I am new to the world of FFT. Whenever new to an area, I like to experiment. Not knowing the performance characteristics of Transform, DFT.BluesteinForward, or DFT.Radix2Forward I wanted to do some correctness tests and timings. I started with a really
small sample size (50 samples) with all data points coming from a 1 Hz signal. So when applying the Transform, it was expected that only bin 1 would have data in it, and in fact that is what happened. After that I tried mixing in an additional signal, say
1 Hz and 7 Hz, with 500 samples. Again it worked. Then I tried increasing the sample count to what we are actually intending - 5 million samples - the result bins were all over the place. So I tried 500,000 and 50,000 with the same unexpected results. So I
backed up a step and wrote a program that deterministically calculates results with sample sizes from 8 to ushort.MaxValue, with all data points coming from a 1 Hz signal. I was surprised by the results.
Between 8-46,458 samples, I always and only got back a non-zero value for bin 1. Between 46,459 and 65,535 (a span of 19,077 tests), only 150 of them produced "correct" results. From a quick check of the failures, they seemed to deviate more and more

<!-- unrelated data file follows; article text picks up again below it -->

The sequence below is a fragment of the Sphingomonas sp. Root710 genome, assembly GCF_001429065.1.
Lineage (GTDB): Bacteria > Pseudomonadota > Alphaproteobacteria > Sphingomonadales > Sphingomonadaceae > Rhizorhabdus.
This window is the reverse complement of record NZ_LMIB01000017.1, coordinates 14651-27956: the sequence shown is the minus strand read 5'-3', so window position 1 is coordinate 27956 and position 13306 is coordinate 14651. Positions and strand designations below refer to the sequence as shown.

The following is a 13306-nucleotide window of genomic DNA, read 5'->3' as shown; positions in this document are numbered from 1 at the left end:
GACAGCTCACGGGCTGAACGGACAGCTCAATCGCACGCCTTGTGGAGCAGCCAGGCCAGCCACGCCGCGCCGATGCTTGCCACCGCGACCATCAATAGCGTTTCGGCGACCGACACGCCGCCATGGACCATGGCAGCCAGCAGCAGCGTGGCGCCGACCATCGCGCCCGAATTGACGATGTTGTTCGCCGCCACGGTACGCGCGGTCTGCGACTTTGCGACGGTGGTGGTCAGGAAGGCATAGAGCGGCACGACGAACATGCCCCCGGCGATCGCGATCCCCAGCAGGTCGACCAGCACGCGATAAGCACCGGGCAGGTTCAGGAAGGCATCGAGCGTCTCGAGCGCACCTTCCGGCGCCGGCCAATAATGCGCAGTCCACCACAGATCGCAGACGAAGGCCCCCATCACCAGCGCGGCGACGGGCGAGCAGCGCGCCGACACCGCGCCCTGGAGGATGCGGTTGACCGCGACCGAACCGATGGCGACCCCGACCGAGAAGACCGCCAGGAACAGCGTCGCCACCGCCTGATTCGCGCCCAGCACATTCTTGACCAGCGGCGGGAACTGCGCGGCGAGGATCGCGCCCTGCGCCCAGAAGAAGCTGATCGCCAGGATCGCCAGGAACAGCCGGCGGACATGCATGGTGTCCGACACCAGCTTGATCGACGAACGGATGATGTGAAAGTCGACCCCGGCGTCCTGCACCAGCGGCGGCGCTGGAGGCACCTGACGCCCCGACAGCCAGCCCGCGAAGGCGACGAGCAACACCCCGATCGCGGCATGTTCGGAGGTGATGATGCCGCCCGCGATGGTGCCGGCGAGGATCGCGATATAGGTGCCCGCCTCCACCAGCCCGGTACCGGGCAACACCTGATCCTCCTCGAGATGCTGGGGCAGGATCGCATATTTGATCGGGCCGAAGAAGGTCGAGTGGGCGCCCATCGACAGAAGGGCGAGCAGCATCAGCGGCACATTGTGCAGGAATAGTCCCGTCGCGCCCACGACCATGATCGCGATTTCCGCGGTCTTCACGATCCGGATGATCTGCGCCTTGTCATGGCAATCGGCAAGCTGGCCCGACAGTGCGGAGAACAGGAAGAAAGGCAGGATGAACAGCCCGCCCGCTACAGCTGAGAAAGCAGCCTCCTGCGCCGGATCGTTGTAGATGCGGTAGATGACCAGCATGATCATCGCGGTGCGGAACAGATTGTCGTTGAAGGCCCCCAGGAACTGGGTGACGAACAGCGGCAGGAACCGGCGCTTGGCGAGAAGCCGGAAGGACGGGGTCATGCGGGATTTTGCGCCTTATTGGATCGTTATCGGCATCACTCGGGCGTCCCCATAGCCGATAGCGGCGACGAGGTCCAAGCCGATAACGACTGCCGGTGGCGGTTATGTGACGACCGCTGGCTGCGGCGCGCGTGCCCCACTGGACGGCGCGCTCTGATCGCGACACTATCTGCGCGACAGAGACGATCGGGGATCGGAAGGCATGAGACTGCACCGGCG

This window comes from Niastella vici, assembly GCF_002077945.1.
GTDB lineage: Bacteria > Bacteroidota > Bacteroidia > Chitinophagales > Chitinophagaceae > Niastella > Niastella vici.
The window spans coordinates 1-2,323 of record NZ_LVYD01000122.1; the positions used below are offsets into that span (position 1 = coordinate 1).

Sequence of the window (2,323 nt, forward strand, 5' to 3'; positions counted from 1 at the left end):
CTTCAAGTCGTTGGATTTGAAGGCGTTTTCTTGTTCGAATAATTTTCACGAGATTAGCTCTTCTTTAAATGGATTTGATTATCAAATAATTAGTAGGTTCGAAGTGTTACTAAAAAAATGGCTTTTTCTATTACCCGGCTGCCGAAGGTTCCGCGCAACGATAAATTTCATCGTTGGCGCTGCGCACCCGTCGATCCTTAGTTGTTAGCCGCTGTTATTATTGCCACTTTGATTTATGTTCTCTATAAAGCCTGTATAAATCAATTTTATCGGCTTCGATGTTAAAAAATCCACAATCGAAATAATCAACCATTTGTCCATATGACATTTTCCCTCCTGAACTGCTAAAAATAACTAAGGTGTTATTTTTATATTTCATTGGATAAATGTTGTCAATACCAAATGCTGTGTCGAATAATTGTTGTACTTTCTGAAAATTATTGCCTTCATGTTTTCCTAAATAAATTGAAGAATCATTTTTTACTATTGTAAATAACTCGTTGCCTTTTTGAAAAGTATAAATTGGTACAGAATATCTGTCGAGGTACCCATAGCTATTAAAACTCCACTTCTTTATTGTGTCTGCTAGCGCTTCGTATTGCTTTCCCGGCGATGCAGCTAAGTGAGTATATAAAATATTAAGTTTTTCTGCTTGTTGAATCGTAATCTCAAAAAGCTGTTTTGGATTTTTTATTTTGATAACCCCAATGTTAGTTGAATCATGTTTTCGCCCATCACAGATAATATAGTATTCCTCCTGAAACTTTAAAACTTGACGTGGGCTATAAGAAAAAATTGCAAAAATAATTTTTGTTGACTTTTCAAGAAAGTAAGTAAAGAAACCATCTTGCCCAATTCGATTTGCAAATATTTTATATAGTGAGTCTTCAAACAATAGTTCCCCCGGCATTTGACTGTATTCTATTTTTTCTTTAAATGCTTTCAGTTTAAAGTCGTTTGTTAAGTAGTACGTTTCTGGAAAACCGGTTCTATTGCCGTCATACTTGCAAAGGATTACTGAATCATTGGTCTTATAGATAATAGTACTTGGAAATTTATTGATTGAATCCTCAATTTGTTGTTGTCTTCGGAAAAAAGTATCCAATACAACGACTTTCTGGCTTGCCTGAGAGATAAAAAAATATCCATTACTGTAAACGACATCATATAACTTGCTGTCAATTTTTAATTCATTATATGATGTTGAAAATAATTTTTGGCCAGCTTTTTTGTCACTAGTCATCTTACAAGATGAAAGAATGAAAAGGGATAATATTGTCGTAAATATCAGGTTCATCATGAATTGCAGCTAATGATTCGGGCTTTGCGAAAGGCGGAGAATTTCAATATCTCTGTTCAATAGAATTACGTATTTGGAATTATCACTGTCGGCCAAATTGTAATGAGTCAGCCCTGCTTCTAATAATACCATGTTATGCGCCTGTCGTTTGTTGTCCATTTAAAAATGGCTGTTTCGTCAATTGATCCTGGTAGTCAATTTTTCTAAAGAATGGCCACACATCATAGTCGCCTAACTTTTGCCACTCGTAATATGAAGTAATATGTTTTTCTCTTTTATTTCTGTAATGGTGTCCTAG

from the expected results (both in number of bins with values in them and the magnitudes of the values) the more samples in the test.
Given that Radix2 started to outperform Bluestein and Transform between 8,192 and 16,384, I went ahead and ran a "correctness" test using powers of 2 between 2^3 - 2^22 (4 million, which is close to what we want). For powers of 2, I always and only
got back the correct bin (1).
Now I'll be the first to admit that I do not know how the math works behind the scenes. So my question is simply - is it a bug or by design that the results start to have noise in them at 46,459 samples and beyond, and if it is by design, why does it start
there instead of earlier or later (what's the catch?)?
Aug 7, 2013 at 8:57 AM
Edited Aug 7, 2013 at 8:58 AM
This is certainly not by design/intended. It could either be a straight bug in the Bluestein implementation, or a numerical stability/robustness issue.
Either way it should be fixed. Thanks for the thorough analysis so far already!
At some point we may also want to optionally leverage MKL's FFTW routines (just like with linear algebra where you can choose between the fully managed implementation or a native provider), so we'll have to rework these routines a bit anyway. Where applicable
this should also bring a very significant perf boost.